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Study Type : Observational
Estimated Enrollment : 210 participants
Observational Model: Ecologic or Community
Time Perspective: Prospective
Official Title: Using Wearable and Mobile Data to Diagnose and Monitor Movement Disorders
Actual Study Start Date : June 27, 2019
Estimated Primary Completion Date : December 31, 2021
Estimated Study Completion Date : December 31, 2021


Group/Cohort
Essential tremor

This is not an intervention study.

Specific to group: a) Diagnosis of ET, b) stable dose of medication for 30 days

Parkinson's Disease

This is not an intervention study.

Specific to group: a) Diagnosis of PD, b) stable dose of medication for 30 days

Huntington's Disease

This is not an intervention study.

Specific to group: a) Diagnosis of HD, b) stable dose of medication for 30 days

Primary Focal Dystonia

This is not an intervention study.

Specific to group: a) Diagnosis of PFD, b) stable dose of medication for 30 days

Spinocerebellar Ataxia
This is not an intervention study. Specific to group: a) Diagnosis of SCA, b) stable dose of medication for 30 days
Functional Movement Disorder
This is not an intervention study. Specific to group: a) Diagnosis of FMD, b) stable dose of medication for 30 days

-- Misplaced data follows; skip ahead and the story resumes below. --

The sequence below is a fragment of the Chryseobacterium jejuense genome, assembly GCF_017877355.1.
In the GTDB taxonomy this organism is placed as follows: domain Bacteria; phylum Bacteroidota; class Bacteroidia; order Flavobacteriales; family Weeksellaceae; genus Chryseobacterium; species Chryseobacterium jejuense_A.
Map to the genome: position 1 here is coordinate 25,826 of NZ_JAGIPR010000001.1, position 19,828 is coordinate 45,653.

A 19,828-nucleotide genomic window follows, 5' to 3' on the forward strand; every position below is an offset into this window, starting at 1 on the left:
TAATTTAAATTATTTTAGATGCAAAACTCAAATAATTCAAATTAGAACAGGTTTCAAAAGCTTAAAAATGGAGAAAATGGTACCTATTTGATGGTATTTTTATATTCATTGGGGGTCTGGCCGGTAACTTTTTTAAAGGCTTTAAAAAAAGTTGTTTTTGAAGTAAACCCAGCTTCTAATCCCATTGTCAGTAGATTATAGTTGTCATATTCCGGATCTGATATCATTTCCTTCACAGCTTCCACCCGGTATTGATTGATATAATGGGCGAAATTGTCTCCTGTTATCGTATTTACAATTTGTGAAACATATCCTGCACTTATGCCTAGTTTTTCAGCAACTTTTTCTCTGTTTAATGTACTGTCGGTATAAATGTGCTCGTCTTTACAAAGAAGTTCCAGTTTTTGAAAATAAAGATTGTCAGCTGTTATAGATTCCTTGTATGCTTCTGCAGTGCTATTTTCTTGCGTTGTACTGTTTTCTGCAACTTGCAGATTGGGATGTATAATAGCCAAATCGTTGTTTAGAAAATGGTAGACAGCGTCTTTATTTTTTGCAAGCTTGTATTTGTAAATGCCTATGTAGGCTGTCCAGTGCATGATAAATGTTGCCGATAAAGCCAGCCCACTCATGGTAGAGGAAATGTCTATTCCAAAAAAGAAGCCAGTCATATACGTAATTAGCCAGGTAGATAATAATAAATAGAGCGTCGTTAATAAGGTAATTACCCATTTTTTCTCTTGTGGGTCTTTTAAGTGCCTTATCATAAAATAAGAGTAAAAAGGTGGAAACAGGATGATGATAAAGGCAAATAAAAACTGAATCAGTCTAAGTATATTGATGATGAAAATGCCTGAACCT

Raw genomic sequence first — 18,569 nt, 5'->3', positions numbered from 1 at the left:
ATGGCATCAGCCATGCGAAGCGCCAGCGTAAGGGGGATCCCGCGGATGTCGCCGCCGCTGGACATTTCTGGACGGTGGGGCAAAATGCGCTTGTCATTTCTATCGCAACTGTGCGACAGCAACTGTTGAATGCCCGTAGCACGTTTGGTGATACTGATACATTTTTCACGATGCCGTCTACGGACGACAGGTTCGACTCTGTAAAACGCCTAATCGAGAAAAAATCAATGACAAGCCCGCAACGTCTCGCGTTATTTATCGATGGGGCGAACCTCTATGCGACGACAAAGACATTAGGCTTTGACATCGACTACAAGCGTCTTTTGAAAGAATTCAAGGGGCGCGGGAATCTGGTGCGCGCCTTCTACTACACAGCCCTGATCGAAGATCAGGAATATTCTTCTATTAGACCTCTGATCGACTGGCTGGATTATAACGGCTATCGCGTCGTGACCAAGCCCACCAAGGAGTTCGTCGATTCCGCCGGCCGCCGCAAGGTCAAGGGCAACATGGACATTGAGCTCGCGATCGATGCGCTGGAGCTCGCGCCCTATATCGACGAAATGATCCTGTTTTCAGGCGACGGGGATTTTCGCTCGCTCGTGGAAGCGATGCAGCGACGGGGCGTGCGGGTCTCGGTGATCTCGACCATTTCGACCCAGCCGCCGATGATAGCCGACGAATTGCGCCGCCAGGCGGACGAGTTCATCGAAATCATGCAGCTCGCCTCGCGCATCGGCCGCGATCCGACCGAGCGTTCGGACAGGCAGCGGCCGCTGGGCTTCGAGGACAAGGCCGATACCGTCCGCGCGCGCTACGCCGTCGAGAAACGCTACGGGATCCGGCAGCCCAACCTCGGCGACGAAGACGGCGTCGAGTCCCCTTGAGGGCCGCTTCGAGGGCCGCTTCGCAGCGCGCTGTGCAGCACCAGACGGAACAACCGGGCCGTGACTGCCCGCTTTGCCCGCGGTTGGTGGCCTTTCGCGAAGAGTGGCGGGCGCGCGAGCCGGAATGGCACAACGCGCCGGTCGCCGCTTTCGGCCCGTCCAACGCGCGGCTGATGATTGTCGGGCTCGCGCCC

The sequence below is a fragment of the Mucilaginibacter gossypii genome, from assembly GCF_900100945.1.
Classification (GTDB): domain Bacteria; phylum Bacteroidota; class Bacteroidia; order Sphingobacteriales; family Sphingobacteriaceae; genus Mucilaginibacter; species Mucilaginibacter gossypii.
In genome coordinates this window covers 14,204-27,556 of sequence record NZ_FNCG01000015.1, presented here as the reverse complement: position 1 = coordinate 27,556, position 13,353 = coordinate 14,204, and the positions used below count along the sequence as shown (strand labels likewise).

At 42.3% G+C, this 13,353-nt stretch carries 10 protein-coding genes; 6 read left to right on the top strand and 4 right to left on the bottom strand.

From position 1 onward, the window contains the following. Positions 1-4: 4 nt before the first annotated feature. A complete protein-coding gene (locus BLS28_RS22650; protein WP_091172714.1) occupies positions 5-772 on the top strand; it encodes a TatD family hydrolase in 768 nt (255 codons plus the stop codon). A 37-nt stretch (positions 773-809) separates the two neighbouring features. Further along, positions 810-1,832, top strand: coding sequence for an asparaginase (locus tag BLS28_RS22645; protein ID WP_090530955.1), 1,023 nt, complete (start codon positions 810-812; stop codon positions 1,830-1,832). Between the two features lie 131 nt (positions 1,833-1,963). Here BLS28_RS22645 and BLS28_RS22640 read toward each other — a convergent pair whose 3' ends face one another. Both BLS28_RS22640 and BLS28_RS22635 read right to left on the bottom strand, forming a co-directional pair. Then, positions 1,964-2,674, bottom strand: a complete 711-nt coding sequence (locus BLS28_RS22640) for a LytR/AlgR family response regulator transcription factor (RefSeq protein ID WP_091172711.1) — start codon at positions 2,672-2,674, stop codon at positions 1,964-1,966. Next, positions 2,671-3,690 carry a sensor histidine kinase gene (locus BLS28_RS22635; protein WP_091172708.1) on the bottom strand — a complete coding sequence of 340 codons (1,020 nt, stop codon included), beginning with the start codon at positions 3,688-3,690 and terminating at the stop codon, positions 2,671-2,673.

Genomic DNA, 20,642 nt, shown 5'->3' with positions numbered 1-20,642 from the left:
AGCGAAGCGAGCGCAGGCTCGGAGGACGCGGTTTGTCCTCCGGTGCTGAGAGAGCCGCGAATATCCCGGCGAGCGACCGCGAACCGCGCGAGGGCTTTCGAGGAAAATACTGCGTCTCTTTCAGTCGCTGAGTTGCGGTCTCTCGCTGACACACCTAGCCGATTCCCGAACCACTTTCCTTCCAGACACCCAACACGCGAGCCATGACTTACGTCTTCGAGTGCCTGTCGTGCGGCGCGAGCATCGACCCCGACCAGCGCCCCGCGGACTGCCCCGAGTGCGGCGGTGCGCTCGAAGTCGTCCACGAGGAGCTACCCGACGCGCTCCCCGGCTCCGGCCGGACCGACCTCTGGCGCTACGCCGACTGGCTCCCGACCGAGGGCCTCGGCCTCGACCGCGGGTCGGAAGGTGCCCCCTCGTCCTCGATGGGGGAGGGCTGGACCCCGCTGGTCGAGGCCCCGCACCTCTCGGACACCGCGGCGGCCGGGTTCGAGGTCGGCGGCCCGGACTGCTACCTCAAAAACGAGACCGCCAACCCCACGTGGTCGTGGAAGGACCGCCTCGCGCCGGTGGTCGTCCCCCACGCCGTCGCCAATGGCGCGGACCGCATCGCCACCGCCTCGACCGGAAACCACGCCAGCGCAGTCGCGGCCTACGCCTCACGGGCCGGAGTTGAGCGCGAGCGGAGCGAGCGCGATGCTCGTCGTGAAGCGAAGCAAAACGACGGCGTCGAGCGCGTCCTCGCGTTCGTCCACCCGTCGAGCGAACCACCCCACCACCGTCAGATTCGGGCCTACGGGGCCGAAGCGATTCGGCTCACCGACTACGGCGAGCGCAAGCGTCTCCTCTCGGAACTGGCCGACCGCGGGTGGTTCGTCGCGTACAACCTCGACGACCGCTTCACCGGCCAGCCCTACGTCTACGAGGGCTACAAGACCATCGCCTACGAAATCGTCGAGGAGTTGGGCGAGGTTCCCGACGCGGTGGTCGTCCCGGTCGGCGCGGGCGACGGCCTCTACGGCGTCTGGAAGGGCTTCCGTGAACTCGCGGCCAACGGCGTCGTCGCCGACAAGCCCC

Healthy Controls

This is not an intervention study.

People with Healthy Controls




Primary Outcome Measures :
  1. UPDRS-III (Unified Parkinson's Disease Rating Scale) [ Time Frame: Will occur right after the consent received from patients during the first lab visit. ]
    1. Speech (rating 0-4 were 0 is normal and 4 is Unintelligible), similarly following activities are recorded with a scale of (0-4)
    2. Facial Expression
    3. Tremor at Rest (head, upper and lower extremities)
    4. Action or Postural Tremor of Hands
    5. Rigidity (Judged on passive movement of major joints with patient relaxed in sitting position. Cogwheeling to be ignored.)
    6. Finger Taps (Patient taps thumb with index finger in rapid succession.)